The second task that is a must to insure a healthy turf is controlling brownpatch. Brownpatch is a fungus disease that attacks St. Augustine grass in cool, damp, fall weather and will weaken the lawn going into the winter. It is identified as a circular area in the lawn, usually 3?10 feet in diameter. In the edge of the area you will see browning or yellowing grass, yet the interior of the circle may be a healthier green. Pull blades of grass at the edge of the circle. If the blades pull easily away from the stems and look brown and rotted at the base of the blades, then your lawn does have brownpatch and should be treated. The most economical and effective chemical control for brownpatch is terraclor ? PCNB (ex. Turfcide, Fertilome ? Lawn Disease Control).

To help prevent brownpatch from getting started in the lawn, do not water in the evening. Water droplets that stay on the grass all night will spread the brownpatch spores. Therefore, water in the early morning hours so that the grass will dry out during the day and before nightfall. Once you have brownpatch, do not walk through or mow through contaminated areas when wet so that further spreading will not occur.

One other important chore in the lawn and entire landscape to prevent winter damage is watering thoroughly during the winter. Although the top of plants may go dormant during the winter, the root system does not and needs moisture to continue growth. Also, it is fact that a well watered plant is less likely to suffer freeze damage then a drought stressed plant. So get out there this winter and water that landscape at least once a month in lieu of rainfall.

Fall fertilization, controlling brownpatch and watering will insure that our lawns will be well on their way to a healthy next season

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Tree and shrub health is important and fertilization at the proper times insure tree and shrub health. I also recommend that you take the time this fall to fertilize your trees and shrubs using the same Winterizer fertilizer which is recommended for grasses. During the fall period of maximum rainfall, plants absorb nutrients more effectively. Summer and winter are not optimum times to fertilize. Hot temperatures cause the soil to become dry and compacted; in cold weather, plants are dormant, and the soil is not workable.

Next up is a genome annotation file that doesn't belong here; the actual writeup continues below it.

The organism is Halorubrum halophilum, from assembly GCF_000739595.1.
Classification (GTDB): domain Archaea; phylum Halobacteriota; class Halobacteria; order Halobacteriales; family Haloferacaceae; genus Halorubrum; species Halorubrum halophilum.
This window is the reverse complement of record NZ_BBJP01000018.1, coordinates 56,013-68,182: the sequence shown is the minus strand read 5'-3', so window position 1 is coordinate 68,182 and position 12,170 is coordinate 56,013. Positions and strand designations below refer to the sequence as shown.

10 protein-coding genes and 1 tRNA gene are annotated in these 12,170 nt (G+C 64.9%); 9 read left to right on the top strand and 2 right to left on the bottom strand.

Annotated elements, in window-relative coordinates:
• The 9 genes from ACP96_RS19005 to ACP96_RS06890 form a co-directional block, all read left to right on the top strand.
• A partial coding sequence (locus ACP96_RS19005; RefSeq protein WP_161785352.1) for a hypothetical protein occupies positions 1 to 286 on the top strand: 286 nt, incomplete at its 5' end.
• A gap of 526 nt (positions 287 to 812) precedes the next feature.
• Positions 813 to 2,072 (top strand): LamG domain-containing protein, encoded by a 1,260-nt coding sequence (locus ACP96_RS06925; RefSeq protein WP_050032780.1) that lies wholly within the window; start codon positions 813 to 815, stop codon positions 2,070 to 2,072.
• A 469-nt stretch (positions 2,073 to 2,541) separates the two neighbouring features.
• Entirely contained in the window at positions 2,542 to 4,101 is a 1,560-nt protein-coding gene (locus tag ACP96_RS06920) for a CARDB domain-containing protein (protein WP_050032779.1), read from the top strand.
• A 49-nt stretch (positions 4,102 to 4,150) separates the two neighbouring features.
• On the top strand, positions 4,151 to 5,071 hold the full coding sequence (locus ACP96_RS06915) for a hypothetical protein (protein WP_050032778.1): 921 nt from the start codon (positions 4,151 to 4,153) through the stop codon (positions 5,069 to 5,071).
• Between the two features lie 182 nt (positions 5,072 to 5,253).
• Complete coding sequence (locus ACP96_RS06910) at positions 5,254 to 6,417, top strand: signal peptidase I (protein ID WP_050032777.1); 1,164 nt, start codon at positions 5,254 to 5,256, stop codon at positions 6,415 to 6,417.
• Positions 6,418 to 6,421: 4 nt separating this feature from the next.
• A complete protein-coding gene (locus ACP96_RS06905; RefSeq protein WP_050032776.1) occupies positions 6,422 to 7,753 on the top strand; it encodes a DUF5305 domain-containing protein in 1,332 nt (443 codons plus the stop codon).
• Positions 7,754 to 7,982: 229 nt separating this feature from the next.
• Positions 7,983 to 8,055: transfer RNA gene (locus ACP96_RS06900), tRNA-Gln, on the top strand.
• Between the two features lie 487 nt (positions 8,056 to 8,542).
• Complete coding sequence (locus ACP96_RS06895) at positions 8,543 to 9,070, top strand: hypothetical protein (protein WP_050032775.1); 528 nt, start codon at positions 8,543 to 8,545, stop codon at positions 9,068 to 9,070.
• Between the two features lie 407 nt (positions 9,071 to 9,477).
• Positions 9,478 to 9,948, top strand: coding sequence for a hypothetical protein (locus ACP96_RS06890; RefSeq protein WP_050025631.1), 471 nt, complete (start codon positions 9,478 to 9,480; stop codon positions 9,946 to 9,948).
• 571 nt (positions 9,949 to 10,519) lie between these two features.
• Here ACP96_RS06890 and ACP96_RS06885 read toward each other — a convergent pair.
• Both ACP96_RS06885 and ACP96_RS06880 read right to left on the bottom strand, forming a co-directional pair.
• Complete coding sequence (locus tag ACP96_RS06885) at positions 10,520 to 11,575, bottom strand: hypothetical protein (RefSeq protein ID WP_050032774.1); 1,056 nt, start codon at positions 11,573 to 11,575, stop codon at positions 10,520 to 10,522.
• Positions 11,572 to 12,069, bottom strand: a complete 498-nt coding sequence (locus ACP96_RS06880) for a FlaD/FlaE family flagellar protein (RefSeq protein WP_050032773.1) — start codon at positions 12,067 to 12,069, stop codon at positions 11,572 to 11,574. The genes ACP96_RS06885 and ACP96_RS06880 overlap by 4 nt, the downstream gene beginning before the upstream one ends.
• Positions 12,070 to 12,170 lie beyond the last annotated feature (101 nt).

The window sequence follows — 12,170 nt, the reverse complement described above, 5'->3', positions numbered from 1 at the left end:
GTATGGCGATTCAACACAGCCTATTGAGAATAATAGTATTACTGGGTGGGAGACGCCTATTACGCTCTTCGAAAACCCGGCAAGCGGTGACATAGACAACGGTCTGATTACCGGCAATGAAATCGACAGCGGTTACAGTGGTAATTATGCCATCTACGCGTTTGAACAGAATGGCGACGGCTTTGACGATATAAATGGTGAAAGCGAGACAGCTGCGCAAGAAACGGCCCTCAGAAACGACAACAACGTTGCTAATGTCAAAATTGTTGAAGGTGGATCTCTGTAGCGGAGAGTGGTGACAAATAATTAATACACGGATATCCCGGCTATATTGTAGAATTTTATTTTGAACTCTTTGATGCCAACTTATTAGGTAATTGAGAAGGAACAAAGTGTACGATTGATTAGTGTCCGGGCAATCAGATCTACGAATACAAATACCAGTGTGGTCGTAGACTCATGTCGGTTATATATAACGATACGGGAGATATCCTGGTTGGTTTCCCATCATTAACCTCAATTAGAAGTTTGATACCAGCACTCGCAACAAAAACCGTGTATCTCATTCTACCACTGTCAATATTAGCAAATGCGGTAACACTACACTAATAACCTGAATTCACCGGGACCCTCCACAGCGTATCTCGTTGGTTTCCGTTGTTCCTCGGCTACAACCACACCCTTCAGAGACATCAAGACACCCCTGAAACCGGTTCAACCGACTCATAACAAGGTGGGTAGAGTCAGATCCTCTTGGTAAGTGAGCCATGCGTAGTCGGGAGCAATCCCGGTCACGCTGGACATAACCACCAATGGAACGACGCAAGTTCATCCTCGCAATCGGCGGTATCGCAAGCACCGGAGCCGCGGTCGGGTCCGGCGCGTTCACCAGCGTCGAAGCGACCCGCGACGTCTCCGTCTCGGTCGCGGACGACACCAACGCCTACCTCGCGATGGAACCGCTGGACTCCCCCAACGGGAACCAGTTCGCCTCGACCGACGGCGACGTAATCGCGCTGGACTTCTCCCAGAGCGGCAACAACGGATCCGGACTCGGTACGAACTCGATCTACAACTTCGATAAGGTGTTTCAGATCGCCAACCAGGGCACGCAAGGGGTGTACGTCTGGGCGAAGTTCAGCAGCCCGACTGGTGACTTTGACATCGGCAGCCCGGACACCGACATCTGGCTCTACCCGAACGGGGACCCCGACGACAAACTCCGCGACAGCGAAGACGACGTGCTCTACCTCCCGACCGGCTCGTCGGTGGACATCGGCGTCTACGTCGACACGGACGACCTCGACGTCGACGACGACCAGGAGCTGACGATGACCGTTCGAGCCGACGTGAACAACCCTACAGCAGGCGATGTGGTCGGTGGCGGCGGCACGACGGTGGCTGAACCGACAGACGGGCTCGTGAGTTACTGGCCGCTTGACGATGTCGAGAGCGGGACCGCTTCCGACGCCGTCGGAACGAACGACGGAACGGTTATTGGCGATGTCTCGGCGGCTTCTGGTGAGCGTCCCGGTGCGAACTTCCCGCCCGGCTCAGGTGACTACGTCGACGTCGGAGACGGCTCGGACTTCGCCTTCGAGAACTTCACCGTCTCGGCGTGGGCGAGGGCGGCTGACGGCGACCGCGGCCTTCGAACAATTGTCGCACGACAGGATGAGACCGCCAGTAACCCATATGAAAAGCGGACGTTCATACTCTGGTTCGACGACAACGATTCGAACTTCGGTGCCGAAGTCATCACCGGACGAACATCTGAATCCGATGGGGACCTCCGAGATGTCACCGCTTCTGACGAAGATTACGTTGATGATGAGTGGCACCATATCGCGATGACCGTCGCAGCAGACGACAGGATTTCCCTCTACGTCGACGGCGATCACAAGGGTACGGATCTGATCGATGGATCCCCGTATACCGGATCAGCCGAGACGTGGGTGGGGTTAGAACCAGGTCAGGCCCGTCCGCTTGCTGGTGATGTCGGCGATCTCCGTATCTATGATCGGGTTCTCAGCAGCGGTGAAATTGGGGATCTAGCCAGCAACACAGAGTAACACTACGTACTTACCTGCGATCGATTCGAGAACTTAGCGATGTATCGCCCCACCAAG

In the forest, trees draw nutrition from a steady supply of organic plant and animal matter such as decomposed leaves. This layer of matter covering the forest floor acts as a fertilizer. Like mulch, it helps the ground hold moisture and maintain moderate temperatures.

But in tidy backyards and other landscaped areas, this nutrient?rich layering process doesn't often take place. Instead, the ground is covered with lawn, which must compete with trees and other plants for nutrients and water. Construction and other land?use projects may alter the soil by adding pollutants and rubble to it.

Without the balanced natural environment, even vigorous, specimens may have some trouble. Because a plant's well?being depends on its ability to grow, the health of the root system is crucial. Roots must keep drawing sufficient nutrients and water to sustain growth. But as they continue to grow, at some point they'll run into restrictions such as paving, structures, rocks, rubble, roots of other plants, and hard, compacted soil. under such conditions they may not be able to absorb nutrients and water as easily as before. The results: less new growth, pale color, and damage due to insect attacks and disease. To overcome these growth inhibitors, trees and shrubs need good care and maintenance.

Timing??knowing when to fertilize??is vital to top?quality plant care. It's important to fertilize plants at or during a certain time so the tissues of the new growth will toughen sufficiently to weather the first freezes. Without this "hardening?off" and easing into dormancy, the plant can be severely damaged by winter stress. Proper timing will help you promote dormancy early enough to prevent such damage.

Fertilization keeps trees and shrubs from falling victim to health problems such as previously mentioned decay. Resilient limbs and general vigor make them sturdy enough to weather storms and extreme temperatures. And the healthier they are, the more beautiful they look.